Portugal: Margaret Jull Costa

AUGUST'S BOOK OF THE MONTH

The Elephant's Journey, Jose Saramago


The Elephant's JourneySolomon the elephant’s life is about to be upturned. For two years he has been in Lisbon, brought from the Portuguese colonies in India. Now King Dom João III wishes to make him a wedding gift for the Hapsburg archduke, Maximilian. It’s a nice idea, since it avoids the Portuguese king offending his Lutheran cousin with an overtly Catholic present. But it means the poor pachyderm must travel from Lisbon to Vienna on foot – the only option when transporting a large animal such a long way.

So begins a journey that will take the stalwart Solomon across the dusty plains of Castile, over the sea to Genoa and up to northern Italy where, like Hannibal’s elephants before him, he must cross the snowy Alps. Accompanying him is his quiet keeper, Subhro, who watches while – at every place they stop – people try to turn Solomon into something he is not. From worker of holy miracles to umbrella stand, the unassuming elephant suffers the many attempts of humans to impose meaning on what they don’t understand.

In Memoriam José Saramago 16 November 1922 – 18 June 2010


 

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ARMCHAIR TRAVELLER: PORTUGAL

Jose Saramago’s award-winning translator Margaret Jull Costa suggests six Portuguese books you really should read


The Lusiads (1572) by Luís de Camões
Portugal’s great epic poem, a mythologised version of the Portuguese voyages of discovery during the fifteenth and sixteenth centuries.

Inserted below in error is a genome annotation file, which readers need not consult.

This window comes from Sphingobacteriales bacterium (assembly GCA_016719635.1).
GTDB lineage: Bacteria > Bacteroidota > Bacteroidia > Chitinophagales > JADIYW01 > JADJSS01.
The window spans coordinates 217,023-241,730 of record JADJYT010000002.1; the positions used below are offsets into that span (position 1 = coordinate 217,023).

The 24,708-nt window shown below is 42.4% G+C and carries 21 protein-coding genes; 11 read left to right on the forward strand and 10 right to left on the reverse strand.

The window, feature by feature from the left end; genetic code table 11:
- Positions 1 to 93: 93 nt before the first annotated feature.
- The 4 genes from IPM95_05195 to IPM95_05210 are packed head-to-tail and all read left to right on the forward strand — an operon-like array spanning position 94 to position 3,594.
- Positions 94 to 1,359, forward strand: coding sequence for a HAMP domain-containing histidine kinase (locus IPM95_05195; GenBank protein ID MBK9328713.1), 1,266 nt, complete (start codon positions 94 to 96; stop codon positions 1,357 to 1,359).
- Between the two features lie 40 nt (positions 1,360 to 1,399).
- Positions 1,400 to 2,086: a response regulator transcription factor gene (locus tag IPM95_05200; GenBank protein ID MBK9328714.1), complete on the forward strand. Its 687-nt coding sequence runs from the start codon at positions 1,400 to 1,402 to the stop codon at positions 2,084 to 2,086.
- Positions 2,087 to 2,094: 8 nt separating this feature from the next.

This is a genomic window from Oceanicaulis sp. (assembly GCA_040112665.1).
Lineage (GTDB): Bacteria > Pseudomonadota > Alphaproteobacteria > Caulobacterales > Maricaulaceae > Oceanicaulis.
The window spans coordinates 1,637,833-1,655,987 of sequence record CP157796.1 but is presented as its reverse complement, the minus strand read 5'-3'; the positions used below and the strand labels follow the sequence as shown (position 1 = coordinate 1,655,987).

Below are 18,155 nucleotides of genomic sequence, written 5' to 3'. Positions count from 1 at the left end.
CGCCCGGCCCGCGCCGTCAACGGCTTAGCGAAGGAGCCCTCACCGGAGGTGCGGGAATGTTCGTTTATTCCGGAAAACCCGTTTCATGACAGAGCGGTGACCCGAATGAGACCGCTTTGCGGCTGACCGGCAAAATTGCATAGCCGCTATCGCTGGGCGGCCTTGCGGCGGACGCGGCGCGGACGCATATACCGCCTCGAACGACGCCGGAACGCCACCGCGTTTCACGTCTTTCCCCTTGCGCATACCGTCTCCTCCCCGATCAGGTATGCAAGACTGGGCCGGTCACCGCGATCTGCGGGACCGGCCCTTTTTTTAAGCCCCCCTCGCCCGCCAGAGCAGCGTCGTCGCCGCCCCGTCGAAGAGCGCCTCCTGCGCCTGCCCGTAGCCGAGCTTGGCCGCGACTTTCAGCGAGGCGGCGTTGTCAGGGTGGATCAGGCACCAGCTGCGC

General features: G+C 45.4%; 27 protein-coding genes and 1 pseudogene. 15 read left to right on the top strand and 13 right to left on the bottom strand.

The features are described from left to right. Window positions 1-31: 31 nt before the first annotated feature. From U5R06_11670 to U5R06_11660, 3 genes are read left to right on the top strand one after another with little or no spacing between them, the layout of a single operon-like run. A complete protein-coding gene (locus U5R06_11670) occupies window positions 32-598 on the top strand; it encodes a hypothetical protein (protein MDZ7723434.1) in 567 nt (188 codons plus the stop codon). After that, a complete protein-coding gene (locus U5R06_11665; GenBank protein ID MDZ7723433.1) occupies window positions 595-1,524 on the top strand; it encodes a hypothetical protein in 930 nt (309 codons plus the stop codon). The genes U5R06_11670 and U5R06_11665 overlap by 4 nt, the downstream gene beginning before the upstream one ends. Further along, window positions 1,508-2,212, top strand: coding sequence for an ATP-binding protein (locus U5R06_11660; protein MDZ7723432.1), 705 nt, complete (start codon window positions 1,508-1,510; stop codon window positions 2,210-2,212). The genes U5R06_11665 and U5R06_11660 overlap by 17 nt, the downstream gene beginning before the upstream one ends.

[Publisher: Oxford World’s Classics; trans. Landeg White]

Travels in My Homeland (1846) by Almeida Garrett
A novel-cum-travelogue set at the time of the battle for the Portuguese throne between brothers Dom Pedro and Dom Miguel.
 [Publisher: Peter Owen; trans. J.M. Parker]

The Maias (1888) by Eça de Queiroz
A superb portrait of a society in decline and of a doomed love affair by Portugal’s greatest nineteenth-century novelist and told in Eça’s brilliant and engaging prose. He has an eye for the absurd that is irresistible to the English sense of humour. [Publisher: Dedalus; trans. Margaret Jull Costa]

The Book of Disquiet (1982) by Fernando Pessoa
Portugal’s greatest poet died in 1935, but this, pretty much his only prose work, was published years later when scholars pieced it together from typed and handwritten scraps found in the trunk he left behind. There are several versions and several translations, but whichever you choose, you cannot fail to be captivated by these brief, melancholy meditations on the wondrous futility of human life.
[Publisher: Serpent’s Tail; trans. Margaret Jull Costa; also available as The Book of Disquietude: Pub. Sheep Meadow Press; trans. Richard Zenith]

Year of the Death of Ricardo Reis (1984) by José Saramago
Saramago’s incredibly evocative and intelligent novel brings Pessoa’s fictional creation, Ricardo Reis, back from Brazil to the prim Lisbon of 1936, where he finds and loses love because he himself is incapable of love. Pessoa, his creator, often keeps him company, still wearing the suit in which he was buried a few weeks earlier. [Publisher: Harvill; trans. Giovanni Pontiero]

What can I do when everything’s on fire? (2001) by António Lobo Antunes
Set in one of Lisbon’s seamier bairros, the main narrator – the son of a flamboyant drag queen – struggles to piece together his past. As with all Antunes’ work, this is a novel obsessed with memory and the lies we tell ourselves.
[Publisher: Norton; trans. Gregory Rabassa]